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FHWA Home / Safety / Intersection / Low-Cost Safety Enhancements for Stop-Controlled and Signalized Intersections

Low-Cost Safety Enhancements for Stop-Controlled and Signalized Intersections

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3. Signalized Intersections

Traffic Signal, Signing, and Pavement Marking Countermeasures at Signalized Intersections

Crash Problem

The major severe crash type at signalized intersections is a right-angle crash where one vehicle violates the red signal. Rear-end crashes occur with a much higher frequency but are much less severe than angle crashes. Two other concerns at signalized intersections are crashes involving left turn-opposing flow crashes and pedestrian crashes.

Countermeasures

The low-cost countermeasures for signalized intersections are identified below. Countermeasures have been classified as basic or supplemental. Basic countermeasures are those that are usually very low in unit cost and effective in terms of reducing future crash potential. Supplemental countermeasures are targeted to intersections with specific crash concerns.

Basic Countermeasures

Photo five traffic signals with 12-inch lenses and back plates mounted to a mast arm. Each signal head has a sign indicating whether the lane for that signal is left turning, right turning, or for through traffic.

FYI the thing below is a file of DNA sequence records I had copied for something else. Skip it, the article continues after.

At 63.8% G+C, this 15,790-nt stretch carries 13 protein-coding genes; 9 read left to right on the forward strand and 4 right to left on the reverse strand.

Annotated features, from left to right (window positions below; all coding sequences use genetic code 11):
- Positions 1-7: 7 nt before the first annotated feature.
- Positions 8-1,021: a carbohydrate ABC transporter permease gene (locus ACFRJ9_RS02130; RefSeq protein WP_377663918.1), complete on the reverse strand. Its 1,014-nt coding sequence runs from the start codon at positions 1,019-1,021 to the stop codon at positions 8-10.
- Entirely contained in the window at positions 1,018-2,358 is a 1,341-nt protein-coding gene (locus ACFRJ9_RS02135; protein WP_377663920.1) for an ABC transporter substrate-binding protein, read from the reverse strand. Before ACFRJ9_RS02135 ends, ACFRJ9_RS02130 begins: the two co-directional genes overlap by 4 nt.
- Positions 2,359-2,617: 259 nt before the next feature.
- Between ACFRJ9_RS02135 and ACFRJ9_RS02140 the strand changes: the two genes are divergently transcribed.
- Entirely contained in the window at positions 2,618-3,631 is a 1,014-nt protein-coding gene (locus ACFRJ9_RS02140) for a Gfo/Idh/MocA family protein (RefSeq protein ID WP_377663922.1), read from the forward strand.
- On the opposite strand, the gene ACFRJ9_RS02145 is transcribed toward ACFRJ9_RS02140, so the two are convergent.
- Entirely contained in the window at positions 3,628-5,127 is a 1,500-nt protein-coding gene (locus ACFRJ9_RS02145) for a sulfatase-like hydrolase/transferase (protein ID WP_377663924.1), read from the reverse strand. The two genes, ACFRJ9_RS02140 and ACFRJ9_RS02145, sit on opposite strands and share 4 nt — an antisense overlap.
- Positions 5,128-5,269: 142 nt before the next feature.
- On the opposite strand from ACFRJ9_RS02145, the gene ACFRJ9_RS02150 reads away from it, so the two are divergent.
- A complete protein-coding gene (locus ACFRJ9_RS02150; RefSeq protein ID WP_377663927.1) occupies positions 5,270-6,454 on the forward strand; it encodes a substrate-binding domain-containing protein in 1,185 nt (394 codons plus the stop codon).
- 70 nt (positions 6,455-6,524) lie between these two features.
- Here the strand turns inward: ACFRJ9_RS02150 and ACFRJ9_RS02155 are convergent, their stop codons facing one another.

Figure 3: Example Intersection with Basic 12 inch Lens, Back Plates and a Signal Head per Lane

The basic set of countermeasures should be considered as a package of minor improvements consisting of all of the above countermeasures.

Supplemental for Special Conditions

In addition to the basic package of countermeasures, additional individual countermeasures can be considered based upon higher frequencies of crashes beyond the crash threshold for basic countermeasures or at intersections that have specific crash types that the countermeasure can address.

Countermeasure Crash Reduction Factors, Threshold Levels, Additional Implementation Factors, and Estimated Cost Ranges

It is assumed that the existing traffic signals at the intersection are MUTCD compliant and consist of at least dual signal heads on each approach. The estimated crash reduction factor for the combined basic countermeasures is a 30 percent reduction in all crashes. This estimate was developed by an expert intersection safety panel using past effectiveness research findings for individual countermeasures combined with engineering judgment. Crash reduction factors for supplemental enhancements for special conditions have been taken from the FHWA Toolbox of Countermeasures and Their Potential Effectiveness to Make Intersections Safer and other FHWA research publications and are indicated in Table 3.

Table 3: Crash Reduction Factors, Typical Crash Thresholds, Additional Application Factors, and Estimated Implementation Cost Ranges for Countermeasures at Signalized Intersections
Countermeasure Crash Reduction Factor Typical Urban Crash Threshold Typical Rural Crash Threshold Additional Implementation Factors Typical Implementation Cost Range per Intersection